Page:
The course also examined Michael Frayn’s play, Copenhagen. It describes a meeting between the two atomic physicists, Neils Bohr and Werner Heisenberg, during World War II. Bohr, a Jew in occupied Denmark; Heisenberg, working with the Germans. Former colleagues, now separated by The War.
The meeting went badly, and its purpose was never understood. Why did Heisenberg come to Copenhagen? To advance the German nuclear program? To warn the Allies of it? To try to sideline the development of atomic weapons by both sides? The play explores this question, Bohr and Heisenberg going through “several drafts of the paper”, so to speak.
One theme of the play, is that decisions—like the particles—can perhaps not be understood until after the fact. That the act of analyzing and observing them can change them (see the work of psychologist Elizabeth Loftus).
We read the play, and watched the PBS movie version. I find it rather melancholy. The score behind it is one of those beautiful sorrows that adds to the mood (based, incidentally on Schubert’s Piano Sonata in B Flat Major, D. 960 2nd movement, which Heisenberg briefly plays in the film). The final dialogue is no less hollowing than Macbeth’s “tomorrow” soliloquy.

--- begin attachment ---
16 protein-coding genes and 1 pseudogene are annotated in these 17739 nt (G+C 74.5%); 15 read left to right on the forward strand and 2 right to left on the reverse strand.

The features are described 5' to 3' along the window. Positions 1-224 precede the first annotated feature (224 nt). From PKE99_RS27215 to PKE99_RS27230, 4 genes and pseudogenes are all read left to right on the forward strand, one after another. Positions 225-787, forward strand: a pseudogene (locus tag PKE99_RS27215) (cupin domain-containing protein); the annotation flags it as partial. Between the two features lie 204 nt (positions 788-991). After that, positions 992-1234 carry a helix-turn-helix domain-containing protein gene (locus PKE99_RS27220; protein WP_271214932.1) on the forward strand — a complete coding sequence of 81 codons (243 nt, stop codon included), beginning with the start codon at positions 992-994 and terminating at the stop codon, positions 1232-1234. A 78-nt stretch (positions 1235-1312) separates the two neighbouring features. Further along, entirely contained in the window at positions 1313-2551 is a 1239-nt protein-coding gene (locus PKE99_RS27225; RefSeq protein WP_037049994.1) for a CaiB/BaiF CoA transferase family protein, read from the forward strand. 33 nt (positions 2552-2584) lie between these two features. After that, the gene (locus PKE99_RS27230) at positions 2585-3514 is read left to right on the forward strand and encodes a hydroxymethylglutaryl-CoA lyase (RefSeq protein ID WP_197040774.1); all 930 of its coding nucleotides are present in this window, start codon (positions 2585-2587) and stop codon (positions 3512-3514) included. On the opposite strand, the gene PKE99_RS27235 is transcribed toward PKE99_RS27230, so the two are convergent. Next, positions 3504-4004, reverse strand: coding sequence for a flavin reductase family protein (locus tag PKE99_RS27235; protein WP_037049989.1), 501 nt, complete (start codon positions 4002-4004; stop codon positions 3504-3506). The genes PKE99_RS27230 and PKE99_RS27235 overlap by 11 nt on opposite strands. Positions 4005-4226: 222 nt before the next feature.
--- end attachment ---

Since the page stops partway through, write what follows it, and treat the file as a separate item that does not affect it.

UncertaintyWe've all felt it, right? The gnawing uneasy excitement, spinning around in our head, our stomach, our chest. You like someone. Do they like you back? Mathematicians might call it a "Nash Equilibrium" (dimming the likelihood of a "yes" answer for them): no one is willing to say anything, because neither is sure of what the other is thinking. Each person thinks they are making the right choice by staying silent. But together, it's the wrong one.
What if the answer is yes? But no one could break the silence?
Then again, what if the answer is no?
Either way, the relationship is going to change forever if you go for it. Do you?